The Physiology

Approximately 90 percent of the aging markers on our hands, such as wrinkles, brown spots, and a dry/leathery appearance, are due to overexposure to harmful ultraviolet rays. Skin cancer of the hands is another important consideration. Squamous cell carcinoma (SCC) is the most common type of skin cancer on the hands, according to the American Society for Surgery of the Hand, followed by basal cell carcinoma (BCC) and melanoma. The fingernails must be protected as well; due to the tissue under the fingernail being metabolically active, it is susceptible to melanoma and squamous cell carcinoma.

Ingredient and Treatment Strategies

There are several effective strategies for keeping skin on the hands looking young and healthy. To help mitigate unnecessary stress on hands, follow some of these helpful tips:

  • When applying antioxidant, age, and hyperpigmentation controlling serums to the face, dispense a little extra. After smoothing them onto the face, apply the remainder to the backs of the hands and forearms.
  • Follow this same rule when applying sunscreen. Ideally everyone should be applying adequate broad spectrum sunscreen to all exposed areas 30 minutes prior to exposure.
  • Be aware of where you rest your hands when driving. UVA rays travel through glass, so while driving, try to position your hands out of direct ultraviolet ray exposure. This is, of course, only if it does not impair your ability to drive safely.
  • Every evening before bed, apply a therapeutic lactic acid moisturizer to the whole body, concentrating on hands, cuticles, and elbows. If you have spa gloves, these can help increase penetration of beneficial actives.


Our eyes tell many stories about us. A person with expression in their eyes that frequently smiles will likely develop crow’s feet wrinkles from the repeated muscle contractions required sooner than someone who does not.

The Physiology

Additionally, fatigue, allergies, dehydration, and other medical conditions can lead to under-eye edema and dark circles. The skin in this delicate area is also thinner than the skin on other parts of the face, making any discoloration from melanin or blood flow even more evident.
As we age, the tissue on the eyelid begins to droop, leading to a hooded appearance. The combination of all these challenges can lead a young person to look prematurely aged if the right treatment strategies are not employed. The daily use of ingredients designed to specifically address this area’s unique combination of issues will lead to a brighter, more youthful appearance overall.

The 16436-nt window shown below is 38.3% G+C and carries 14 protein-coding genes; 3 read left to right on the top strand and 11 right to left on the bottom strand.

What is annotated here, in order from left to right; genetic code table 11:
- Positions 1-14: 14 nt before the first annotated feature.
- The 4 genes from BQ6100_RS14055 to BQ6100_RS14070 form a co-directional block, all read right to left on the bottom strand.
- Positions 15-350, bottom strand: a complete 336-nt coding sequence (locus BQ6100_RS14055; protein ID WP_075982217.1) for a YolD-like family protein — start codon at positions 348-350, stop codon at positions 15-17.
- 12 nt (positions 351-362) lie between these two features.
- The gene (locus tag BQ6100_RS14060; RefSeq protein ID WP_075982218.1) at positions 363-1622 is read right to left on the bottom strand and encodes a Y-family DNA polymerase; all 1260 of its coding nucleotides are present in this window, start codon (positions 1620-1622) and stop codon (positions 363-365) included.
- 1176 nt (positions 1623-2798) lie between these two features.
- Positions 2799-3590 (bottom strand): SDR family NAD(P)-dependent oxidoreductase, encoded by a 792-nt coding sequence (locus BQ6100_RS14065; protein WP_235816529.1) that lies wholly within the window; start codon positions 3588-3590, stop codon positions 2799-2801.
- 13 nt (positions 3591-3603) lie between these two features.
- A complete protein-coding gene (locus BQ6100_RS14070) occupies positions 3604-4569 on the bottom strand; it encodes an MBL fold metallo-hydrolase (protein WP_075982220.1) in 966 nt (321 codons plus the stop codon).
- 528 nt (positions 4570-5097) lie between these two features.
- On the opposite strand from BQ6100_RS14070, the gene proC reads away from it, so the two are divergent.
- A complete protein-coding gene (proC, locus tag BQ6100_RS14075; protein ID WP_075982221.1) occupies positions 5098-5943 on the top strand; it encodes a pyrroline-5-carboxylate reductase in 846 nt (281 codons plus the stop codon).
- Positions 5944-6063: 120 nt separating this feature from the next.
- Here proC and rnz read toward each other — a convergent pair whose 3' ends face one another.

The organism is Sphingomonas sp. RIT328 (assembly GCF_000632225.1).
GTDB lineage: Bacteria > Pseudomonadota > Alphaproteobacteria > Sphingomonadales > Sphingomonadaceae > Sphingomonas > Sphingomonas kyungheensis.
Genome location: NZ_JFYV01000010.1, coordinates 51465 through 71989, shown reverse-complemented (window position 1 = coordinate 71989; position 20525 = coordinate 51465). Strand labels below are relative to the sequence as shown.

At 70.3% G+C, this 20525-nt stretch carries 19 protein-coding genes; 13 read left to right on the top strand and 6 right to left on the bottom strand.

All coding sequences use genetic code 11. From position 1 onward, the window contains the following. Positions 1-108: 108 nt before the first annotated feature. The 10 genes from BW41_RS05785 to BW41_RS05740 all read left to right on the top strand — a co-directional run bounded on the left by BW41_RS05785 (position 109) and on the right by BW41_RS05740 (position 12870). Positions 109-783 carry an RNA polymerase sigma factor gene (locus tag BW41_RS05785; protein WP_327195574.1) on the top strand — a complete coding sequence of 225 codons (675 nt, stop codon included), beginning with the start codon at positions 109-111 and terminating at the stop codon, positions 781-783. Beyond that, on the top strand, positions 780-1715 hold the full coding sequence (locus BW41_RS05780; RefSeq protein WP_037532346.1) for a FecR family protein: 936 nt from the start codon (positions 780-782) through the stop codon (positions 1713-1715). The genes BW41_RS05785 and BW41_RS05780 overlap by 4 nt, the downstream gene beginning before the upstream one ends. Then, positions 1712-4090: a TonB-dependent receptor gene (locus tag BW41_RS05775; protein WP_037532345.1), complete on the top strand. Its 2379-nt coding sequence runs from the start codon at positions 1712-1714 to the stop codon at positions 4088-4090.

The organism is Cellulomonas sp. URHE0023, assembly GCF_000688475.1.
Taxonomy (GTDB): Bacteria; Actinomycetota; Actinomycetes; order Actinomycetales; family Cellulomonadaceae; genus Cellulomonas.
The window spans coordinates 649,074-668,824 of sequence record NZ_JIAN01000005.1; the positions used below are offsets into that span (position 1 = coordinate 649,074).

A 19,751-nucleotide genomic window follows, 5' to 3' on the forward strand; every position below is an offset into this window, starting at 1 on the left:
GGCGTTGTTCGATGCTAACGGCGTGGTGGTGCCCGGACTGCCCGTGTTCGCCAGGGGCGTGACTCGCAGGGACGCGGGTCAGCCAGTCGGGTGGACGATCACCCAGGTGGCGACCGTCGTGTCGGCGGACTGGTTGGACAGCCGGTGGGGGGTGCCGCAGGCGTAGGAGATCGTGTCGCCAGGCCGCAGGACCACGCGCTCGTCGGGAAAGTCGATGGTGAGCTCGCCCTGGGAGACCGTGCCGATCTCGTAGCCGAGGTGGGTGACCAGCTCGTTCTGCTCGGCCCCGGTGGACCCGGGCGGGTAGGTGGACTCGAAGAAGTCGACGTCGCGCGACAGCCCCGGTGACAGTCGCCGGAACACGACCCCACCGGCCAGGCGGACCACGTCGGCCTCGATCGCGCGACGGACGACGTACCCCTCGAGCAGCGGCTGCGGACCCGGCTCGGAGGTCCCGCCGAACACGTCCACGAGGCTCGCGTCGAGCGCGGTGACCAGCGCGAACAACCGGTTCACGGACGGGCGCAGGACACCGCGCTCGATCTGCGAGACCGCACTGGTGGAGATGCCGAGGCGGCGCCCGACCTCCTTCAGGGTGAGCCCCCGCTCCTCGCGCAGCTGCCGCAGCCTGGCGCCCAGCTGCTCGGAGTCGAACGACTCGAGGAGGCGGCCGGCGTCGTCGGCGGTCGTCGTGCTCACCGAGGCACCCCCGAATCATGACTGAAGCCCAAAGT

Ingredient and Treatment Strategies

Instead of focusing on the correction of one or two specific skin issues, look for products that deliver maximum potency of the newest ingredients to address the eye area as a whole. By taking a multi-directional approach to treatment, it is possible to rejuvenate, brighten, and firm this all-important facial area.
There are many effective peptides available for treating this area that fill wrinkles, reduce under-eye bags, and minimize the repeated muscle motions that cause wrinkling. There are also nonapeptides available that act similarly in the skin as retinol, but without creating any surface irritation. Exclusive botanicals improve upper-eyelid sagging; reduce under-eye dark circles and puffiness, and act as fibroblast and epidermal growth factor alternatives. Additionally, stem cell extracts from oranges have the ability to strengthen dermal structure and increase matrix integrity and elasticity in the skin.
Another feature in some eye products is optical diffusers. These mineral extracts offer a more immediate cosmetic benefit by delivering instant brightening of the eye area. Professional treatments for the eye area must be chosen carefully. Always cleanse with a gentle wash that will not irritate the skin. Hydrating masks are a good option, as properly hydrated skin appears plump and more youthful.
Although the skin on specific areas of the body differs physiologically, utilizing appropriate ingredients, products, and treatments, as well as incorporating lifestyle changes, will help keep the skin on the face, as well as the entire body, healthy, and beautiful.

As a board-certified dermatologist, pediatrician and fellowship-trained pediatric dermatologist practicing out of Scottsdale, Ariz., Dr. Cynthia Price is dedicated to providing excellent, innovative and compassionate patient care. She specializes in adult, pediatric, surgical and cosmetic dermatology. Dr. Price is a fellow of the American Academy of Dermatology and the American Academy of Pediatrics, as well as a member of the American Society for Dermatologic Surgery, the Society for Pediatric Dermatology, the Women’s Dermatology Society, the Phoenix Dermatology Society and the American Medical Association.